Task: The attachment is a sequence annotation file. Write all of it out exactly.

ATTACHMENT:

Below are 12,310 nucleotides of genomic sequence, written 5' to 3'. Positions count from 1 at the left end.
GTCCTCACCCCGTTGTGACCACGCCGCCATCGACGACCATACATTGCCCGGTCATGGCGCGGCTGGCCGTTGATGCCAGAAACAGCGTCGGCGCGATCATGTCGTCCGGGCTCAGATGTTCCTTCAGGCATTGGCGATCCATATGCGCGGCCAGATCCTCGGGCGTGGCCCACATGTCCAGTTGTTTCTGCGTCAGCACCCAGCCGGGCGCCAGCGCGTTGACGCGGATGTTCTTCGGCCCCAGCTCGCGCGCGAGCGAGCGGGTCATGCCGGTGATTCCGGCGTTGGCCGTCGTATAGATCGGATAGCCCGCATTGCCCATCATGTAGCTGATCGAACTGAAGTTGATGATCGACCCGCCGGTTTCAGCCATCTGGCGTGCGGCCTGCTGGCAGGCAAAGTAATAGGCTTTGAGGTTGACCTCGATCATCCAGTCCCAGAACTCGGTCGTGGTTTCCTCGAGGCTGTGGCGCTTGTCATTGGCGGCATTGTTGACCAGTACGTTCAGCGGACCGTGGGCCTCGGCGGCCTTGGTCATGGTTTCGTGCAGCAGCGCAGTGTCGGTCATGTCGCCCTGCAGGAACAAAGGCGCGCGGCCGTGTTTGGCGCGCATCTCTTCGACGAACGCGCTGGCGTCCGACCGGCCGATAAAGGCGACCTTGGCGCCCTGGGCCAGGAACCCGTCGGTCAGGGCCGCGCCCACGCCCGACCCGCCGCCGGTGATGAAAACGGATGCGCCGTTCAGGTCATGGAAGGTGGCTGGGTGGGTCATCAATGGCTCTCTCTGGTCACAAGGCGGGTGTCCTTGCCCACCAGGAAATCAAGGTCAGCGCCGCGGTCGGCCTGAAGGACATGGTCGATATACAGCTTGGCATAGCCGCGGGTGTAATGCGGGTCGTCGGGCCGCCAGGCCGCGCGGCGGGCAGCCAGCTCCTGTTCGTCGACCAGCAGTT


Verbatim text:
Below are 12,310 nucleotides of genomic sequence, written 5' to 3'. Positions count from 1 at the left end.
GTCCTCACCCCGTTGTGACCACGCCGCCATCGACGACCATACATTGCCCGGTCATGGCGCGGCTGGCCGTTGATGCCAGAAACAGCGTCGGCGCGATCATGTCGTCCGGGCTCAGATGTTCCTTCAGGCATTGGCGATCCATATGCGCGGCCAGATCCTCGGGCGTGGCCCACATGTCCAGTTGTTTCTGCGTCAGCACCCAGCCGGGCGCCAGCGCGTTGACGCGGATGTTCTTCGGCCCCAGCTCGCGCGCGAGCGAGCGGGTCATGCCGGTGATTCCGGCGTTGGCCGTCGTATAGATCGGATAGCCCGCATTGCCCATCATGTAGCTGATCGAACTGAAGTTGATGATCGACCCGCCGGTTTCAGCCATCTGGCGTGCGGCCTGCTGGCAGGCAAAGTAATAGGCTTTGAGGTTGACCTCGATCATCCAGTCCCAGAACTCGGTCGTGGTTTCCTCGAGGCTGTGGCGCTTGTCATTGGCGGCATTGTTGACCAGTACGTTCAGCGGACCGTGGGCCTCGGCGGCCTTGGTCATGGTTTCGTGCAGCAGCGCAGTGTCGGTCATGTCGCCCTGCAGGAACAAAGGCGCGCGGCCGTGTTTGGCGCGCATCTCTTCGACGAACGCGCTGGCGTCCGACCGGCCGATAAAGGCGACCTTGGCGCCCTGGGCCAGGAACCCGTCGGTCAGGGCCGCGCCCACGCCCGACCCGCCGCCGGTGATGAAAACGGATGCGCCGTTCAGGTCATGGAAGGTGGCTGGGTGGGTCATCAATGGCTCTCTCTGGTCACAAGGCGGGTGTCCTTGCCCACCAGGAAATCAAGGTCAGCGCCGCGGTCGGCCTGAAGGACATGGTCGATATACAGCTTGGCATAGCCGCGGGTGTAATGCGGGTCGTCGGGCCGCCAGGCCGCGCGGCGGGCAGCCAGCTCCTGTTCGTCGACCAGCAGTT